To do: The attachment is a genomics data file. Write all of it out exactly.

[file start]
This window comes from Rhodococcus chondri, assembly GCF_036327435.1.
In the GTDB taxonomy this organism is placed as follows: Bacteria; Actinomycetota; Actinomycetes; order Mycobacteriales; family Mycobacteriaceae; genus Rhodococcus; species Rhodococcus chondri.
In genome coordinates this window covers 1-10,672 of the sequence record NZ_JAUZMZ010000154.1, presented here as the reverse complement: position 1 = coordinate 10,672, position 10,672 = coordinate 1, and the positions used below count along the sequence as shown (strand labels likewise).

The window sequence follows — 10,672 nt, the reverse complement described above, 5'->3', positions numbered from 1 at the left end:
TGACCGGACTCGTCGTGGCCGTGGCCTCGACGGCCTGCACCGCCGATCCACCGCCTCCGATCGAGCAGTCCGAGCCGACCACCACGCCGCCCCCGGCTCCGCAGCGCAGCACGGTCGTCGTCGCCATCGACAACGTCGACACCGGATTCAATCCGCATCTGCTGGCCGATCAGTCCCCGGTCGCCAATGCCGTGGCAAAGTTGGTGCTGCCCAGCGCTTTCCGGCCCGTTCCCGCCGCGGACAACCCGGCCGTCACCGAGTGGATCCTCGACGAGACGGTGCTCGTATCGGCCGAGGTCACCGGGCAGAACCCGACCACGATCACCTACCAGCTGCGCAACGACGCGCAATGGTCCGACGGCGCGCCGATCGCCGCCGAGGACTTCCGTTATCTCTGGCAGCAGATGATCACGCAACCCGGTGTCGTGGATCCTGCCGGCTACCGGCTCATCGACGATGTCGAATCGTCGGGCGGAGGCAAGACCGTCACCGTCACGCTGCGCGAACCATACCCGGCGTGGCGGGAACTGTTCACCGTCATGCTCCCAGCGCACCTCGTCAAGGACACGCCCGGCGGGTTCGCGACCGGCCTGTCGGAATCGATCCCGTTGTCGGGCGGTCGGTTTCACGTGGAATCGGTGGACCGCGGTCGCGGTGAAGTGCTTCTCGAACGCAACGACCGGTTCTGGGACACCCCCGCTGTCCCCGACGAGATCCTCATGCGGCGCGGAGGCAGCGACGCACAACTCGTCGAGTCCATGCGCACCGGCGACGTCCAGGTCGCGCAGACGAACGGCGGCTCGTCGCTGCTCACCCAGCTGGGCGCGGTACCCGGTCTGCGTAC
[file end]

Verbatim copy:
This window comes from Rhodococcus chondri, assembly GCF_036327435.1.
In the GTDB taxonomy this organism is placed as follows: Bacteria; Actinomycetota; Actinomycetes; order Mycobacteriales; family Mycobacteriaceae; genus Rhodococcus; species Rhodococcus chondri.
In genome coordinates this window covers 1-10,672 of the sequence record NZ_JAUZMZ010000154.1, presented here as the reverse complement: position 1 = coordinate 10,672, position 10,672 = coordinate 1, and the positions used below count along the sequence as shown (strand labels likewise).

The window sequence follows — 10,672 nt, the reverse complement described above, 5'->3', positions numbered from 1 at the left end:
TGACCGGACTCGTCGTGGCCGTGGCCTCGACGGCCTGCACCGCCGATCCACCGCCTCCGATCGAGCAGTCCGAGCCGACCACCACGCCGCCCCCGGCTCCGCAGCGCAGCACGGTCGTCGTCGCCATCGACAACGTCGACACCGGATTCAATCCGCATCTGCTGGCCGATCAGTCCCCGGTCGCCAATGCCGTGGCAAAGTTGGTGCTGCCCAGCGCTTTCCGGCCCGTTCCCGCCGCGGACAACCCGGCCGTCACCGAGTGGATCCTCGACGAGACGGTGCTCGTATCGGCCGAGGTCACCGGGCAGAACCCGACCACGATCACCTACCAGCTGCGCAACGACGCGCAATGGTCCGACGGCGCGCCGATCGCCGCCGAGGACTTCCGTTATCTCTGGCAGCAGATGATCACGCAACCCGGTGTCGTGGATCCTGCCGGCTACCGGCTCATCGACGATGTCGAATCGTCGGGCGGAGGCAAGACCGTCACCGTCACGCTGCGCGAACCATACCCGGCGTGGCGGGAACTGTTCACCGTCATGCTCCCAGCGCACCTCGTCAAGGACACGCCCGGCGGGTTCGCGACCGGCCTGTCGGAATCGATCCCGTTGTCGGGCGGTCGGTTTCACGTGGAATCGGTGGACCGCGGTCGCGGTGAAGTGCTTCTCGAACGCAACGACCGGTTCTGGGACACCCCCGCTGTCCCCGACGAGATCCTCATGCGGCGCGGAGGCAGCGACGCACAACTCGTCGAGTCCATGCGCACCGGCGACGTCCAGGTCGCGCAGACGAACGGCGGCTCGTCGCTGCTCACCCAGCTGGGCGCGGTACCCGGTCTGCGTAC